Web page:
Added to this mix and taking a backseat (Har!) to the ship-minds are a handful of human characters. Living out wholly human stories in Banks’ far-future world, their post-scarcity freedom does nothing to utopian-ize the emotive side of life. Genar-Hofoen, while first coming across as smug and impersonal, later reveals a side of his personality that will have readers raising an eyebrow in respect. The eternally pregnant and brooding Dajeil has a story that may not draw much sympathy, but remains wholly relatable. And no summary of the book would be complete without a brief mention of the newly introduced species, the Affront. Brash, chauvinistic, and aggressive at every turn, they spit in the face of such ideas as ‘civilized’. A major player in the game to exploit/steal/attack/destroy the ultimate truth of the black sphere, the Affront are despicably good reading that Banks is able to subvert in utterly satisfying fashion upon denouement.

In the end, Excession is meaty sci-fi that readers can really sink their teeth into, and for others, including myself, approaches a pinnacle of what sci-fi in its purest might be. Dan Simmons divided AIs into three factions in Hyperion, Banks fragments them further into individual minds, and as a result, the ships’ reactions to the unexplainable BDO appearing suddenly in a universe they dominate — not a competitor in sight — is simply great sci-fi and not to be missed for fans of the genre. The ship-to-ship banter — highly reminiscent of Vance’s overly formal, comedic dialogue — is just the icing on the cake. While Banks may aim to entertain, Excession is more than just fun. A line is crossed somewhere, just not sure whether it’s into literary land, or another dimension… of storytelling. Does anyone do far future better than Banks?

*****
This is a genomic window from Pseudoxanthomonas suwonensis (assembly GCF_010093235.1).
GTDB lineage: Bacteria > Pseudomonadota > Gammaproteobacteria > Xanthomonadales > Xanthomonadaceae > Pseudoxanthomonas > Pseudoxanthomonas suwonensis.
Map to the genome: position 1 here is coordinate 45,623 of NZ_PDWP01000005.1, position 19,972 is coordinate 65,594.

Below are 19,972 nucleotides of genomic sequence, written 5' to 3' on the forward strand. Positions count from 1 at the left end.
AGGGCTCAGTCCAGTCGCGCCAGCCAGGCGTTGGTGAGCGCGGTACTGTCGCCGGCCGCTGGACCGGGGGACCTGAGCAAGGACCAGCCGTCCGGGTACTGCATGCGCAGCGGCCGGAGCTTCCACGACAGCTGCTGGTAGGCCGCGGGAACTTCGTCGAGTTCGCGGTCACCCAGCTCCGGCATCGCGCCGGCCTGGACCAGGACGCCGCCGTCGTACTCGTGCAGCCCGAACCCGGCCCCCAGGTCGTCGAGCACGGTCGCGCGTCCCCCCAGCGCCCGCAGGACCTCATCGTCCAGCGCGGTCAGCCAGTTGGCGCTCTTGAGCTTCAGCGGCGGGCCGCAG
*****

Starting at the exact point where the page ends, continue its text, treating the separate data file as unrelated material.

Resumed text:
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JESSE HUDSON, one of our guest reviewers, reads in most fields. He lives in Poland where he works for a big corporation by day and escapes into reading by night. He posts a blog which acts as a healthy vent for not only his bibliophilia, but also his love of culture and travel: Speculiction.

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3 comments

  1. Jesse, you had totally sold me on this book even BEFORE you mentioned Jack Vance. I must acquire this NOW!

    • As near as I can tell, there are two sides of the Banks’ camp: one prefers the first three Culture novels, the other everything after. The dividing line? The fourth novel, Excession. You’ll have to read them for yourself to see who is right. :)

      • I didn’t know that. I’ve only read two of them so far: Player of Games and Matter. I liked them both, but probably Matter a little more. I have two more loaded up on my phone: Surface Detail and The Hydrogen Sonata.I’ll get to them soon.